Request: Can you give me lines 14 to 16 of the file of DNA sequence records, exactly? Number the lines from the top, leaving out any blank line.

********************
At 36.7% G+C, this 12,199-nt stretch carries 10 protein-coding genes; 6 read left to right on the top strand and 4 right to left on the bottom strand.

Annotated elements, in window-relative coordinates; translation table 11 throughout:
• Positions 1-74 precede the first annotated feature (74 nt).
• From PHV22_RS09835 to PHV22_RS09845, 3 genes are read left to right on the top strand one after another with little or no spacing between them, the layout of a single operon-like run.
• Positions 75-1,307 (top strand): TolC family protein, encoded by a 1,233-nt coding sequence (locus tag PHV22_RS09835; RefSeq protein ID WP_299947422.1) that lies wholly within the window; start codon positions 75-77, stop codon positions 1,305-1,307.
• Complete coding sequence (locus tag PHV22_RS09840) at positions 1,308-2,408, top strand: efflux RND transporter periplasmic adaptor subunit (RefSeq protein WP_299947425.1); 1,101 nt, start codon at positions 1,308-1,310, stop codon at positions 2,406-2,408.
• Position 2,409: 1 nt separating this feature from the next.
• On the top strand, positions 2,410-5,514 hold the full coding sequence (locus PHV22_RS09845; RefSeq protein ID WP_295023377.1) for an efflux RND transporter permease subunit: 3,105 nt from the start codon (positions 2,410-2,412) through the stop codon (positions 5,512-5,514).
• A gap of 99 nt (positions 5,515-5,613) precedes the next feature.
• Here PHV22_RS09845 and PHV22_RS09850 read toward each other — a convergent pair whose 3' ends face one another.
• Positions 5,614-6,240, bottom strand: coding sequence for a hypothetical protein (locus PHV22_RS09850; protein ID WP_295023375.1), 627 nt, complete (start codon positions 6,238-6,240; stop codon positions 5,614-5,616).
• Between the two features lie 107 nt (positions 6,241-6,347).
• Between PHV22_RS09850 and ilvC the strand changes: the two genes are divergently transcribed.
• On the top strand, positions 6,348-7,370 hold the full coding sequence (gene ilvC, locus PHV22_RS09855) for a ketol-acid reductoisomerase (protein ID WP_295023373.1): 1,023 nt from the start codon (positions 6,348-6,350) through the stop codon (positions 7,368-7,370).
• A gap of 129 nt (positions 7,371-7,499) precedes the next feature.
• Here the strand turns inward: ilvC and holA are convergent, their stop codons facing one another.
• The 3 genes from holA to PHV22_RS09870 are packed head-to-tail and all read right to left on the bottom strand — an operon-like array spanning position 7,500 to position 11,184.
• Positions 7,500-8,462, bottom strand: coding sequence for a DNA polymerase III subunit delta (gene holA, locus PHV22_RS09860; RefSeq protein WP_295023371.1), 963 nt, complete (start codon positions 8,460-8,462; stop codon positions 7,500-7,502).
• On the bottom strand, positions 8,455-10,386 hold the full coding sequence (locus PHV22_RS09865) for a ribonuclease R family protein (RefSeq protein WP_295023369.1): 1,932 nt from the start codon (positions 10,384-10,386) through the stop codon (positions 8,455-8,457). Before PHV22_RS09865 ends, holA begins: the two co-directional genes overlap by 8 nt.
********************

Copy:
• On the top strand, positions 6,348-7,370 hold the full coding sequence (gene ilvC, locus PHV22_RS09855) for a ketol-acid reductoisomerase (protein ID WP_295023373.1): 1,023 nt from the start codon (positions 6,348-6,350) through the stop codon (positions 7,368-7,370).
• A gap of 129 nt (positions 7,371-7,499) precedes the next feature.
• Here the strand turns inward: ilvC and holA are convergent, their stop codons facing one another.